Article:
Puerto Rico: the frenzy after the storm

After the hurricane hit the island, the consequences have become incalculable and despair begins to take control of the situation

Puerto Rico: the frenzy after the storm

Leer en Español: Puerto Rico quiere levantarse

Puerto Rico has been affected after Hurricane Maria passed over the island as a category 5 hurricane. After considering the severity of the consequences, the island had to be declared in a state of emergency. Maria became the worst storm that has crossed the isle in the last 80 years. As of right now, 16 people have been killed and there are countless material damages.

Puerto Rico was without electricity and countries such as Cuba have already offered reconstruction assistance. In addition, the Internet network was severely damaged; people had to wait days before they were able to communicate with their relatives outside the island.

Due to the magnitude of the tragedy, the island is still under curfew, which starts at six in the afternoon and has been established indefinitely. Meanwhile, the airport is expected to start operating in the upcoming days as it is estimated that about 1,000 tourists want to leave the island, but are currently trapped due to weather conditions and the situations of the infrastructure of the airport itself.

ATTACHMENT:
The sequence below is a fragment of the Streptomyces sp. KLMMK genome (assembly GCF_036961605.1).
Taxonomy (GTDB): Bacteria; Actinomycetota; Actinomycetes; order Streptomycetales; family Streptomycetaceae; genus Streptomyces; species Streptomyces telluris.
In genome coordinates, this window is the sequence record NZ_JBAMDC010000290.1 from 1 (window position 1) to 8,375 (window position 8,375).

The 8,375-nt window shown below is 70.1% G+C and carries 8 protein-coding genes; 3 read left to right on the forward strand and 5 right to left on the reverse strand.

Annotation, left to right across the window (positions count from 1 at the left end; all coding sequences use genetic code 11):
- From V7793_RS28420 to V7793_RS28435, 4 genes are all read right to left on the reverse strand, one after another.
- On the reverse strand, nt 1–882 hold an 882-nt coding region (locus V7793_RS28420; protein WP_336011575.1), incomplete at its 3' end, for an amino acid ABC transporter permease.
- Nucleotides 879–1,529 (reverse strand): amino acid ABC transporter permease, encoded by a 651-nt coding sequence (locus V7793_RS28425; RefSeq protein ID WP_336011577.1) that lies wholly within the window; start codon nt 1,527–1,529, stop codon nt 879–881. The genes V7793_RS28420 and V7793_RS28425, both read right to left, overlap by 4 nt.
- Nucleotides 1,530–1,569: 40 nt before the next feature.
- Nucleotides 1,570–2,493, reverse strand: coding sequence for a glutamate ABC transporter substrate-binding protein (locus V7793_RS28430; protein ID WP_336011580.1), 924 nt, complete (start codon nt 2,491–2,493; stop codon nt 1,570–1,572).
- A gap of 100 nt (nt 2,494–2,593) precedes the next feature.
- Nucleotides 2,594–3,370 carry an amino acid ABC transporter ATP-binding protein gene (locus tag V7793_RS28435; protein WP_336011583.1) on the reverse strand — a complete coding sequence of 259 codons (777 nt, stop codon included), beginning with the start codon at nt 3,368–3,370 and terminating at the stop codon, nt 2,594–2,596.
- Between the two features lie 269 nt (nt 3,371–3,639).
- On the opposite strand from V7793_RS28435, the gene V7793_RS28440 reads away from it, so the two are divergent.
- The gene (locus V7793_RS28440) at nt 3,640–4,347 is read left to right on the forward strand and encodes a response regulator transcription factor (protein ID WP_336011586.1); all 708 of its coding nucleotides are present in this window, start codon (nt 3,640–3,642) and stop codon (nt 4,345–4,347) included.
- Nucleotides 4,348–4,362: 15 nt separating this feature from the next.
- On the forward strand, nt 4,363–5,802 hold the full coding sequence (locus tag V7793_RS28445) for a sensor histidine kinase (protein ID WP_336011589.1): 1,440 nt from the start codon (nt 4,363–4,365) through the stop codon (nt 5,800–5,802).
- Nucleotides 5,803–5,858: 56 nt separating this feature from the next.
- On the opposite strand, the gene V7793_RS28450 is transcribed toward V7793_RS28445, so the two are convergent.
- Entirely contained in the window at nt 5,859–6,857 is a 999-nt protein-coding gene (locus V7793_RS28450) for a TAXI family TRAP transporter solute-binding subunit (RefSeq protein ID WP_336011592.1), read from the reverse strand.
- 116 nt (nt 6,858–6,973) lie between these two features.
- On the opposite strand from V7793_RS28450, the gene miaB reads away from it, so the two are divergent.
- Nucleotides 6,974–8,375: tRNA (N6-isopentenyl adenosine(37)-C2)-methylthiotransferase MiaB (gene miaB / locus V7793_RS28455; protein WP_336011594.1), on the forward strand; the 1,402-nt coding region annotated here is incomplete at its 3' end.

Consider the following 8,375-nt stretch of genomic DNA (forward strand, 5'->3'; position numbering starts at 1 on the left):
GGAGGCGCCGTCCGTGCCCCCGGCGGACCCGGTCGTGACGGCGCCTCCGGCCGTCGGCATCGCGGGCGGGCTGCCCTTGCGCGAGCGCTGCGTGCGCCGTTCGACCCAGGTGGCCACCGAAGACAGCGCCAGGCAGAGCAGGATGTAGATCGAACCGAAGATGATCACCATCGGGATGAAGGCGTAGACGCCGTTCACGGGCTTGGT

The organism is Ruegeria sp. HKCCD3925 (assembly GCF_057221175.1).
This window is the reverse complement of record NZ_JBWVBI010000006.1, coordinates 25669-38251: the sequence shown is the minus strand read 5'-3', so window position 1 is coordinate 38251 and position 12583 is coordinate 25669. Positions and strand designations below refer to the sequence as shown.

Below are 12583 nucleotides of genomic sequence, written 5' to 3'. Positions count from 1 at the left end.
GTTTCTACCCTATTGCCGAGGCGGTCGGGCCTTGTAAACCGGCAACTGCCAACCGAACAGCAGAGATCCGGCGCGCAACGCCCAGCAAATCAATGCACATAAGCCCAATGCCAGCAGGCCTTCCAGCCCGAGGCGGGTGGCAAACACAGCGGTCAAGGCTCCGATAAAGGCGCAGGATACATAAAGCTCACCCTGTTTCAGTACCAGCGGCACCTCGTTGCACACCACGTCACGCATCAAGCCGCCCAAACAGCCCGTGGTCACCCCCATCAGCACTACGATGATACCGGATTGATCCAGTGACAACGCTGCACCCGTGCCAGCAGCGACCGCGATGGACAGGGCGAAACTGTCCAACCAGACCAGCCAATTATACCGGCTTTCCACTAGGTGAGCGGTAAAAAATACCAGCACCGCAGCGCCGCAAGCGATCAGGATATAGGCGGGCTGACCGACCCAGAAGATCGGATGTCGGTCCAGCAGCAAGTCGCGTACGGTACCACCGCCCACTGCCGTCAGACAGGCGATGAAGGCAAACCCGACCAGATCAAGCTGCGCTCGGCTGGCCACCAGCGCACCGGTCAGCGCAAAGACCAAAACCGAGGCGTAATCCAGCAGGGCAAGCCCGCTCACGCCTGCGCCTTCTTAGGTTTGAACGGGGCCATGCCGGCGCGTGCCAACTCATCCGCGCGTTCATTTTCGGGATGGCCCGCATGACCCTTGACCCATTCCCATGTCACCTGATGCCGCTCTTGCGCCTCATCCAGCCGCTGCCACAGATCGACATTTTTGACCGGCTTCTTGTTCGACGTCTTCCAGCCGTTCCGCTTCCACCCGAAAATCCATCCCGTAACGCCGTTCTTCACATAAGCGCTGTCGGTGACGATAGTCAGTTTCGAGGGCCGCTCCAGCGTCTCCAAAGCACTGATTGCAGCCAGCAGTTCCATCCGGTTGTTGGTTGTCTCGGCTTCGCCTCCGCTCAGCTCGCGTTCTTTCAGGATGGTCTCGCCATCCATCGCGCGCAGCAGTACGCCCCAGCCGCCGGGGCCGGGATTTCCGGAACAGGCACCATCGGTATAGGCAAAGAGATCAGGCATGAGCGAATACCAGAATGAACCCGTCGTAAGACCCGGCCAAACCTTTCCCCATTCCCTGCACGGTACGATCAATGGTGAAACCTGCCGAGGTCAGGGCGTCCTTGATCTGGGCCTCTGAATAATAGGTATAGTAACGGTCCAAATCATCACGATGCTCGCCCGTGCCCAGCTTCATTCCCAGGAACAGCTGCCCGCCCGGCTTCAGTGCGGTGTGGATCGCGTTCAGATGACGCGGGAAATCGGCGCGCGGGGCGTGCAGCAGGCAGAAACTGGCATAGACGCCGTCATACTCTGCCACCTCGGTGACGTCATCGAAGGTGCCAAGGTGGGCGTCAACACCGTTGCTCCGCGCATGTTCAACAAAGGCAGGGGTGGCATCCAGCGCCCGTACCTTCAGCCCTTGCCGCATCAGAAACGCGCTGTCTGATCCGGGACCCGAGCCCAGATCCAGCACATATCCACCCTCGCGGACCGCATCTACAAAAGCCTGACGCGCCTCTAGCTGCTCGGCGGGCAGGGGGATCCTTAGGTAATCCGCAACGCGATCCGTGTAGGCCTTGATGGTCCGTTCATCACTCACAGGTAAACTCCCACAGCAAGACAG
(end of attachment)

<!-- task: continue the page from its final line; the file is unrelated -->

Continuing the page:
Experts have stated that about 60% of San Juan, the capital of Puerto Rico, has been devastated. The areas not directly affected by hurricane Maria are having to deal with floods due to the heavy rains that didn’t stop until last Sunday. The roads will be priority in order to beginning reconstruction of the island since through these, external help can reach remotest places.

A week after the hurricane hit, the most serious consequences begin to emerge. Hospitals are working to their full capacity, but feared that power plants will fail as a result of the lack of fuel, as well as electricity. Due to the absence of cellular service and Internet, residents must look for alternatives in order to be able to communicate with their families abroad.

Living conditions become worse as the days go by; receiving the necessary daily goods has become an arduous task while gasoline has also become a scarce commodity that threatens to further destabilize the country. For Puerto Rico, long affected by its debt and a basically bankrupt financial system, reconstruction appears to be a road that will take longer than expected.

The desperation on the island begins to take possession of each of the inhabitants; they begin to question the management of finances, then lash out at residents for hoarding scarce assets, and complicate survival.

 

Latin American Post | Carlos Eduardo Gómez Avella

Copy edited by Susana Cicchetto

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